Monteiro is a big fan of Gwardyak's Riddle-solving skills, which created vibrant arrangements for a 12-piece ensemble without diminishing the brilliance and resonance of the original orchestral charts. 

    "It's kind of scary, in fact, just how wonderful the HSO ensemble sound is," Monteiro says. "But once you get in front of those strings, you become Ella." 

    Recalling an earlier occasion when she sang a Gershwin tune with HSO strings soaring behind her, Monteiro said, "I thought I was floating on a cloud. It was surreal — absolutely surreal — to have all that power, all that musicianship behind me, all that beautiful music, all those gorgeous strings and horns. It's unbelievable!" 

    Ella — known as the First Lady of Song, and arguably the most renowned jazz singer ever — won 13 Grammys, Monteiro notes. Ella recorded more than 200 albums that sold over 40 million; she sang with superstars ranging from Louis Armstrong to Frank Sinatra and developed scatting (wordless vocal improvisation) "to its highest art form," Monteiro says. 

    Because of Ella's constant touring — a habit she couldn't quit even in her later years, when nearly blind and desperately ill with diabetes and circulatory problems — she seemed to have played virtually everywhere, including more than two dozen appearances at Carnegie Hall, before her death in 1996 at 79. 

    All of these dramatic triumphs, Monteiro says, were earned by a soft-spoken, painfully shy, extremely sweet, gentle woman who agonized over her large physical appearance and suffered from virtually perpetual stage fright. 

    Ella's inner spunk and transcendent musical gifts, admired by jazz vocalists and opera singers alike, won out, Monteiro says.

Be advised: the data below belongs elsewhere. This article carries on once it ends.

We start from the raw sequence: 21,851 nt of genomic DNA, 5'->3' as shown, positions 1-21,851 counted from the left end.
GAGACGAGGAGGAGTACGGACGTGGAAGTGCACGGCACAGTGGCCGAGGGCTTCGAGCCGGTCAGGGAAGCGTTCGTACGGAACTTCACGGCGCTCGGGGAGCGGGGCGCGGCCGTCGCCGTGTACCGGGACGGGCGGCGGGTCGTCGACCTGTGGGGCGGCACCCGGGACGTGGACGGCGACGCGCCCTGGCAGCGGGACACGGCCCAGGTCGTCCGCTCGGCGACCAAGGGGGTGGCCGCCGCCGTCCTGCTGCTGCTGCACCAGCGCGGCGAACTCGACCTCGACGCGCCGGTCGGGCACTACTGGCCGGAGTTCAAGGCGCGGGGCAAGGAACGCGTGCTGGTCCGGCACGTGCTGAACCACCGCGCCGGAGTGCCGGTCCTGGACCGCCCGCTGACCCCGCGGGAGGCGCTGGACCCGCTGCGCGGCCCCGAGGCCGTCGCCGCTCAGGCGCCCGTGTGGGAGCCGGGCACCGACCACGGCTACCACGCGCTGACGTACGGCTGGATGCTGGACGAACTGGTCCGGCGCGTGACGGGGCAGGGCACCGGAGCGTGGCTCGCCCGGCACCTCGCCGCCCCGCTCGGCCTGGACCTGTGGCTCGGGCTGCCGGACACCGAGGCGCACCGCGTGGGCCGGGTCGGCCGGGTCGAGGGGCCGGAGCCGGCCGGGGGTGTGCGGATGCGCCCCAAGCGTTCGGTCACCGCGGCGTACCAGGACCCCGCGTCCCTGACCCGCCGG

Other HSO Ventures

    Besides the Gershwin concert, the HSO's classical and jazz fusion project — the brainchild of percussionist Bozzi — has presented two earlier, well-received concerts featuring adaptations of Charlie Parker's album "Charlie Parker with Strings" and Stan Getz's "Focus" with strings.

     In its biggest public venue ever, the HSO Jazz and Strings will present a free encore performance of its Getz project July 18 at the Greater Hartford Festival Jazz at Hartford's Bushnell Park. Joel Frahm, an acclaimed New York tenor saxophonist who grew up in West Hartford, will handle the demanding Getz role. 

    Kristen Phillips, the HSO's executive director, believes that the series, with its lustrous strings paired with classic jazz retrospectives, might well draw new faces to the symphony's classical offerings. 

    "Even if just a fraction of the audience decides to test us out, that's a victory in our minds. What we're seeing now — particularly now that our 'Masterwork Series' is in the Belding Theater — is that if we can get people in the door, more than likely they're going to come back. It's getting them in the door that first time that's the hardest," she says. 

     The ensemble's string section, all HSO members, consists of Leonid Sigal, Jaroslaw Lis and Millie Pickos, violin; Michael Wheeler, viola; and Jeffrey Kreiger, cello: horn section: John Mastroianni, alto saxophone/flute, and Bob DePalma, tenor saxophone/flute; Eric Berlin, trumpet; George Sanders, HSO assistant principal trombonist; rhythm section: Gene Bozzi, HSO timpanist, drums; Edward "Rick" Rozie, HSO principal bassist, double bass; and Walter Gwardyak, pianist/arranger.